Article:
You may be a veteran online shopper, or you might be just contemplating making your first credit card purchase over the Internet. Either way, you should take certain precautions when using your credit card online.
In most cases, using your credit card online is just as safe as charging purchases at your favorite store. There are safeguards you can use to prevent fraud and abuse when charging items online. The following will help you have peace of mind as you shop the Internet.
- Designate one credit card exclusively for online use. This will enable you to track your online charges, and to easily identify Internet credit card fraud if it occurs.
- When ordering online, print and save the receipt. Compare this receipt to your monthly credit card statement.
- When you receive your monthly credit card statement, review it carefully. Contact the credit card company immediately with any discrepancies.
- Immediately report to your credit card company any lost or stolen credit cards or any fraudulent activity with your card.
- Do business only with secure sites. These sites use encryption when submitting data over the Internet. Computer users can quickly identify whether a site is using encryption by looking for the closed lock or closed key symbol in the browser. If the lock or key are closed, the site is using encryption software and is secure. Do not send your credit card information unless the site is secure. Although encrypted sites do not guarantee against fraudulent activity, the encryption should prevent your personal information from being stolen before it arrives at the intended site.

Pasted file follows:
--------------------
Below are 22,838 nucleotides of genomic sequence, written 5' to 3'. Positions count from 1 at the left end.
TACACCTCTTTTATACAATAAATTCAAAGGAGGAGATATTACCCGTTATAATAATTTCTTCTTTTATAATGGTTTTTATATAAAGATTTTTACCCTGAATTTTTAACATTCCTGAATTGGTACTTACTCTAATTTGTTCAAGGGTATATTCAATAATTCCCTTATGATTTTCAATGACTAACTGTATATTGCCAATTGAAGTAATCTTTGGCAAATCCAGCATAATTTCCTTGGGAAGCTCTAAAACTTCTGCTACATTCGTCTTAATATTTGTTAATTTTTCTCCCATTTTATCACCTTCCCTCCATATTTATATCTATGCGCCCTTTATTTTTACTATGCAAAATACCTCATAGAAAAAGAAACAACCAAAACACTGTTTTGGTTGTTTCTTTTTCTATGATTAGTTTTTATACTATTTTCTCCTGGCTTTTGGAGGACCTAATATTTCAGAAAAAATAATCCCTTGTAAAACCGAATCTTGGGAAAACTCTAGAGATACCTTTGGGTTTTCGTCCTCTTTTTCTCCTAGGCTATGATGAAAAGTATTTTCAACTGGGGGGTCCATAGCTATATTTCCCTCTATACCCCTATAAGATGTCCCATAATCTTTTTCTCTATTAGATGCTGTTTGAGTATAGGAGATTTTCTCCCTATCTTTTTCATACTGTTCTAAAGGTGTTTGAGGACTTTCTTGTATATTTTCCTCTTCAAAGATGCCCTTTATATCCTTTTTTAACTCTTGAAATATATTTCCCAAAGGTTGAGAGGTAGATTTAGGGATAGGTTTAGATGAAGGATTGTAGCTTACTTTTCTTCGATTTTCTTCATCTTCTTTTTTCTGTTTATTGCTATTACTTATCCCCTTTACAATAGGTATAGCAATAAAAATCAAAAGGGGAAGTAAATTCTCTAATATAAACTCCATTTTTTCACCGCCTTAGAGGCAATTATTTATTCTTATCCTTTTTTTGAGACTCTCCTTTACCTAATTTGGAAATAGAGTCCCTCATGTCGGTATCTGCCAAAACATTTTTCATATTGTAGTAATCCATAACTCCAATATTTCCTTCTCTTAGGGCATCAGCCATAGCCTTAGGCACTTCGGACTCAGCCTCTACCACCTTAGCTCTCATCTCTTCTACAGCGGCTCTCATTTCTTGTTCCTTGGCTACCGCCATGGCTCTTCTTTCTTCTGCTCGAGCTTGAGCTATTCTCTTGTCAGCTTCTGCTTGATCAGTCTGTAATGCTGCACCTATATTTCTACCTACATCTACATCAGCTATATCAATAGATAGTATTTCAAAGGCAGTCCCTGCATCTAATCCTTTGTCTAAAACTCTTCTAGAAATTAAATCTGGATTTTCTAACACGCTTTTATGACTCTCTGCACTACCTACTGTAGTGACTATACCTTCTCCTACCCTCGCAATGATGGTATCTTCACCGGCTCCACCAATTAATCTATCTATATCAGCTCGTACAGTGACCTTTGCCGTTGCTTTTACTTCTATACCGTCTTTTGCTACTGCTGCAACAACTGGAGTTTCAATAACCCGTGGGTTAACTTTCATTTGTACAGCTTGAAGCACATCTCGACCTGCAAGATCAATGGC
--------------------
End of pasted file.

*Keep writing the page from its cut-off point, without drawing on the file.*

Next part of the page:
- It is never a good idea to send your credit card information by email. If there is no other way to get the credit card information to the intended user, it is a good idea to send parts of the information in multiple emails, i.e., send half your number in one email, half in a second email and the expiration date in a third email.
- When using passwords, do not use common names or your Social Security number. Mix letters (upper and lower case) and numbers whenever possible.
- Try to do business with reputable sites only. Although this may be difficult over the Internet, trust your instincts. If the site does not appear legitimate or if the offer is "too good to be true," don't take the chance on ordering.
- If fraudulent activity occurs with your credit card, excluding electronic funds transfer (ATM), you will be responsible only for the first $50 of fraudulent charges (per card). Many financial institutions will waive this fee if asked.
Overall the Internet is a fairly safe place to do online credit card shopping. Follow the guidelines above, and always check your monthly statements against your records of what you actually purchased.